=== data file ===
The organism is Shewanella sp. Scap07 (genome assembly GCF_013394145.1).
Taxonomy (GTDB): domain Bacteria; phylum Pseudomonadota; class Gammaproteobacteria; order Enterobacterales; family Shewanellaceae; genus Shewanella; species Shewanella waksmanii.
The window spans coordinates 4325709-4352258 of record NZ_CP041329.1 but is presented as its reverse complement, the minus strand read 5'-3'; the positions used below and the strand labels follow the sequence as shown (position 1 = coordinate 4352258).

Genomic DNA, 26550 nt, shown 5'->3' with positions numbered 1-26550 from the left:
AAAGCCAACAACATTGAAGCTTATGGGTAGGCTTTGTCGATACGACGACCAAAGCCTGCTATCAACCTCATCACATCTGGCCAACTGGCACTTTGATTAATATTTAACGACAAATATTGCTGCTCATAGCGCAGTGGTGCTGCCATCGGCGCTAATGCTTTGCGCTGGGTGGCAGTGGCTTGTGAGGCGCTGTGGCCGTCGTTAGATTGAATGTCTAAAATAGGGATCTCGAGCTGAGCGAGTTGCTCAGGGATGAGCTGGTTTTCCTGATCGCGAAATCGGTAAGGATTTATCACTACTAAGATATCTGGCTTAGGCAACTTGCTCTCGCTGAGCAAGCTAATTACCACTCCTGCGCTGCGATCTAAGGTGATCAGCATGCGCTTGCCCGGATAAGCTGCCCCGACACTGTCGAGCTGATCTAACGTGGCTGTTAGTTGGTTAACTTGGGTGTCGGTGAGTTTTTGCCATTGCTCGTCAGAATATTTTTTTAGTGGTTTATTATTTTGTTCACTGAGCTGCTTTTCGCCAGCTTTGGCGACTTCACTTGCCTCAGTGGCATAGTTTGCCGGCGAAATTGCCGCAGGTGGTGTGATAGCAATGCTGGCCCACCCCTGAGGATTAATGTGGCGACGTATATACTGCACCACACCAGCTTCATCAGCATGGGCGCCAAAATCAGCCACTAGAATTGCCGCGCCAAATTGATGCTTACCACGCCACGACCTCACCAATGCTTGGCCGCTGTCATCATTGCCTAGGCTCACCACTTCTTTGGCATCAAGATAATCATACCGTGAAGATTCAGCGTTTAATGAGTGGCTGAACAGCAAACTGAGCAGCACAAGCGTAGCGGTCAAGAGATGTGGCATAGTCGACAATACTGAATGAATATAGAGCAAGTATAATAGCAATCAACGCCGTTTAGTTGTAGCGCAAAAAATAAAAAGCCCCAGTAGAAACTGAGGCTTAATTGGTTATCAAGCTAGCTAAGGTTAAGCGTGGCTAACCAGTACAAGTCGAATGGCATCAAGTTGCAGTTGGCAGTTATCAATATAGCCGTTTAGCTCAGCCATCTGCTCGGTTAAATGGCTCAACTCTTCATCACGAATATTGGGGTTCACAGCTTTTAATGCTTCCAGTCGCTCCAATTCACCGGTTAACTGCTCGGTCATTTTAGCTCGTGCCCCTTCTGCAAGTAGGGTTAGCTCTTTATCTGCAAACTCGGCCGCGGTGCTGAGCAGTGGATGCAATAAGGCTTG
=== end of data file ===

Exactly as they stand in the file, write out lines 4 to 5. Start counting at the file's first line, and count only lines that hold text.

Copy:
Genomic DNA, 26550 nt, shown 5'->3' with positions numbered 1-26550 from the left:
AAAGCCAACAACATTGAAGCTTATGGGTAGGCTTTGTCGATACGACGACCAAAGCCTGCTATCAACCTCATCACATCTGGCCAACTGGCACTTTGATTAATATTTAACGACAAATATTGCTGCTCATAGCGCAGTGGTGCTGCCATCGGCGCTAATGCTTTGCGCTGGGTGGCAGTGGCTTGTGAGGCGCTGTGGCCGTCGTTAGATTGAATGTCTAAAATAGGGATCTCGAGCTGAGCGAGTTGCTCAGGGATGAGCTGGTTTTCCTGATCGCGAAATCGGTAAGGATTTATCACTACTAAGATATCTGGCTTAGGCAACTTGCTCTCGCTGAGCAAGCTAATTACCACTCCTGCGCTGCGATCTAAGGTGATCAGCATGCGCTTGCCCGGATAAGCTGCCCCGACACTGTCGAGCTGATCTAACGTGGCTGTTAGTTGGTTAACTTGGGTGTCGGTGAGTTTTTGCCATTGCTCGTCAGAATATTTTTTTAGTGGTTTATTATTTTGTTCACTGAGCTGCTTTTCGCCAGCTTTGGCGACTTCACTTGCCTCAGTGGCATAGTTTGCCGGCGAAATTGCCGCAGGTGGTGTGATAGCAATGCTGGCCCACCCCTGAGGATTAATGTGGCGACGTATATACTGCACCACACCAGCTTCATCAGCATGGGCGCCAAAATCAGCCACTAGAATTGCCGCGCCAAATTGATGCTTACCACGCCACGACCTCACCAATGCTTGGCCGCTGTCATCATTGCCTAGGCTCACCACTTCTTTGGCATCAAGATAATCATACCGTGAAGATTCAGCGTTTAATGAGTGGCTGAACAGCAAACTGAGCAGCACAAGCGTAGCGGTCAAGAGATGTGGCATAGTCGACAATACTGAATGAATATAGAGCAAGTATAATAGCAATCAACGCCGTTTAGTTGTAGCGCAAAAAATAAAAAGCCCCAGTAGAAACTGAGGCTTAATTGGTTATCAAGCTAGCTAAGGTTAAGCGTGGCTAACCAGTACAAGTCGAATGGCATCAAGTTGCAGTTGGCAGTTATCAATATAGCCGTTTAGCTCAGCCATCTGCTCGGTTAAATGGCTCAACTCTTCATCACGAATATTGGGGTTCACAGCTTTTAATGCTTCCAGTCGCTCCAATTCACCGGTTAACTGCTCGGTCATTTTAGCTCGTGCCCCTTCTGCAAGTAGGGTTAGCTCTTTATCTGCAAACTCGGCCGCGGTGCTGAGCAGTGGATGCAATAAGGCTTG